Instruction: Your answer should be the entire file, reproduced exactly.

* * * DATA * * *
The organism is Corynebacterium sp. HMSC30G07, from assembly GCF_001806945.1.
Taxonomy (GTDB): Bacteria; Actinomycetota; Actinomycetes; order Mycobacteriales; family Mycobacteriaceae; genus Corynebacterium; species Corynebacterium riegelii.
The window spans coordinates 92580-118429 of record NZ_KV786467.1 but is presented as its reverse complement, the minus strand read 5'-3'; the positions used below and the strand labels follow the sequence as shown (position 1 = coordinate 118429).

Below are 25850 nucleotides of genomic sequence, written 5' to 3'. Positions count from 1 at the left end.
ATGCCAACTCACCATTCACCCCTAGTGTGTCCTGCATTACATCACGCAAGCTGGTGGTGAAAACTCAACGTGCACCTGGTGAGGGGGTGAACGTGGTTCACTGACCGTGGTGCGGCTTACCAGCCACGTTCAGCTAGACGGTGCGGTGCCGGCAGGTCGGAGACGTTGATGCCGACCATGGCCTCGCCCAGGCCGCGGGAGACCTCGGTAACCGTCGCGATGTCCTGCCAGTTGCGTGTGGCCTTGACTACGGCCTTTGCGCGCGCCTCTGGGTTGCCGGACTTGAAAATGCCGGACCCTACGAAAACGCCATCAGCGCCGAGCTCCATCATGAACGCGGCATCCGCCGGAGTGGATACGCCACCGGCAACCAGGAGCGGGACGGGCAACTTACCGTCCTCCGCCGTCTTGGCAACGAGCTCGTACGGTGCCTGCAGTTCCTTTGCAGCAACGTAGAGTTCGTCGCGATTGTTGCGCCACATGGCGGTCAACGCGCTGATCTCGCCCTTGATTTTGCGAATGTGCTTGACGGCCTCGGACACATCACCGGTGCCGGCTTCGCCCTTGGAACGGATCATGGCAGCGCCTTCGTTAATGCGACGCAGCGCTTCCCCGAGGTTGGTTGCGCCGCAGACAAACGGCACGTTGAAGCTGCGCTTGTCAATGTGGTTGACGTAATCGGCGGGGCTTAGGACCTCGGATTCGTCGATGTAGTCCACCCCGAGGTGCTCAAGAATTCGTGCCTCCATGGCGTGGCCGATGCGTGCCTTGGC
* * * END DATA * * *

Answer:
The organism is Corynebacterium sp. HMSC30G07, from assembly GCF_001806945.1.
Taxonomy (GTDB): Bacteria; Actinomycetota; Actinomycetes; order Mycobacteriales; family Mycobacteriaceae; genus Corynebacterium; species Corynebacterium riegelii.
The window spans coordinates 92580-118429 of record NZ_KV786467.1 but is presented as its reverse complement, the minus strand read 5'-3'; the positions used below and the strand labels follow the sequence as shown (position 1 = coordinate 118429).

Below are 25850 nucleotides of genomic sequence, written 5' to 3'. Positions count from 1 at the left end.
ATGCCAACTCACCATTCACCCCTAGTGTGTCCTGCATTACATCACGCAAGCTGGTGGTGAAAACTCAACGTGCACCTGGTGAGGGGGTGAACGTGGTTCACTGACCGTGGTGCGGCTTACCAGCCACGTTCAGCTAGACGGTGCGGTGCCGGCAGGTCGGAGACGTTGATGCCGACCATGGCCTCGCCCAGGCCGCGGGAGACCTCGGTAACCGTCGCGATGTCCTGCCAGTTGCGTGTGGCCTTGACTACGGCCTTTGCGCGCGCCTCTGGGTTGCCGGACTTGAAAATGCCGGACCCTACGAAAACGCCATCAGCGCCGAGCTCCATCATGAACGCGGCATCCGCCGGAGTGGATACGCCACCGGCAACCAGGAGCGGGACGGGCAACTTACCGTCCTCCGCCGTCTTGGCAACGAGCTCGTACGGTGCCTGCAGTTCCTTTGCAGCAACGTAGAGTTCGTCGCGATTGTTGCGCCACATGGCGGTCAACGCGCTGATCTCGCCCTTGATTTTGCGAATGTGCTTGACGGCCTCGGACACATCACCGGTGCCGGCTTCGCCCTTGGAACGGATCATGGCAGCGCCTTCGTTAATGCGACGCAGCGCTTCCCCGAGGTTGGTTGCGCCGCAGACAAACGGCACGTTGAAGCTGCGCTTGTCAATGTGGTTGACGTAATCGGCGGGGCTTAGGACCTCGGATTCGTCGATGTAGTCCACCCCGAGGTGCTCAAGAATTCGTGCCTCCATGGCGTGGCCGATGCGTGCCTTGGC